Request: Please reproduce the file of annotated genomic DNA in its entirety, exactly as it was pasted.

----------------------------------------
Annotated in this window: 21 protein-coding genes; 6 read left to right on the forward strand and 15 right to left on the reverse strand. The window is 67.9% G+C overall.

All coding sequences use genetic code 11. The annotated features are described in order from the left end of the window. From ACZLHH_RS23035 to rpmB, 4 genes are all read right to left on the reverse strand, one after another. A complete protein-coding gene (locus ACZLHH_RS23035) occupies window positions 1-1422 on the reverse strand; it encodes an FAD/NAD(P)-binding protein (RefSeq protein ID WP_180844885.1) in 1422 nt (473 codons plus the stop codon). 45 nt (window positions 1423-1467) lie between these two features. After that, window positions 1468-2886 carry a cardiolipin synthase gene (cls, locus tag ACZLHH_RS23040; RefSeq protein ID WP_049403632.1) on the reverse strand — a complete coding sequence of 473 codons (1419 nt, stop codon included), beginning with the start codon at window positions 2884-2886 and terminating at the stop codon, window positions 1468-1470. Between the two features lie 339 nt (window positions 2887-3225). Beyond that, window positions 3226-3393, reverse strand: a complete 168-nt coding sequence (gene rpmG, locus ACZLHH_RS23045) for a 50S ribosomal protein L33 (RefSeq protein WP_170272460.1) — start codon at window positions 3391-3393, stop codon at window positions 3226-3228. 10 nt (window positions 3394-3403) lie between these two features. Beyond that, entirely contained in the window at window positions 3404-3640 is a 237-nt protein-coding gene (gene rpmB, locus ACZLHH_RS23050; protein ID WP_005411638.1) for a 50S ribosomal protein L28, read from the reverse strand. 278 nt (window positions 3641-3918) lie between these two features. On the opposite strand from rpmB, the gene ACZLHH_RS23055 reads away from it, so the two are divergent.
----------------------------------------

Annotated in this window: 21 protein-coding genes; 6 read left to right on the forward strand and 15 right to left on the reverse strand. The window is 67.9% G+C overall.

All coding sequences use genetic code 11. The annotated features are described in order from the left end of the window. From ACZLHH_RS23035 to rpmB, 4 genes are all read right to left on the reverse strand, one after another. A complete protein-coding gene (locus ACZLHH_RS23035) occupies window positions 1-1422 on the reverse strand; it encodes an FAD/NAD(P)-binding protein (RefSeq protein ID WP_180844885.1) in 1422 nt (473 codons plus the stop codon). 45 nt (window positions 1423-1467) lie between these two features. After that, window positions 1468-2886 carry a cardiolipin synthase gene (cls, locus tag ACZLHH_RS23040; RefSeq protein ID WP_049403632.1) on the reverse strand — a complete coding sequence of 473 codons (1419 nt, stop codon included), beginning with the start codon at window positions 2884-2886 and terminating at the stop codon, window positions 1468-1470. Between the two features lie 339 nt (window positions 2887-3225). Beyond that, window positions 3226-3393, reverse strand: a complete 168-nt coding sequence (gene rpmG, locus ACZLHH_RS23045) for a 50S ribosomal protein L33 (RefSeq protein WP_170272460.1) — start codon at window positions 3391-3393, stop codon at window positions 3226-3228. 10 nt (window positions 3394-3403) lie between these two features. Beyond that, entirely contained in the window at window positions 3404-3640 is a 237-nt protein-coding gene (gene rpmB, locus ACZLHH_RS23050; protein ID WP_005411638.1) for a 50S ribosomal protein L28, read from the reverse strand. 278 nt (window positions 3641-3918) lie between these two features. On the opposite strand from rpmB, the gene ACZLHH_RS23055 reads away from it, so the two are divergent.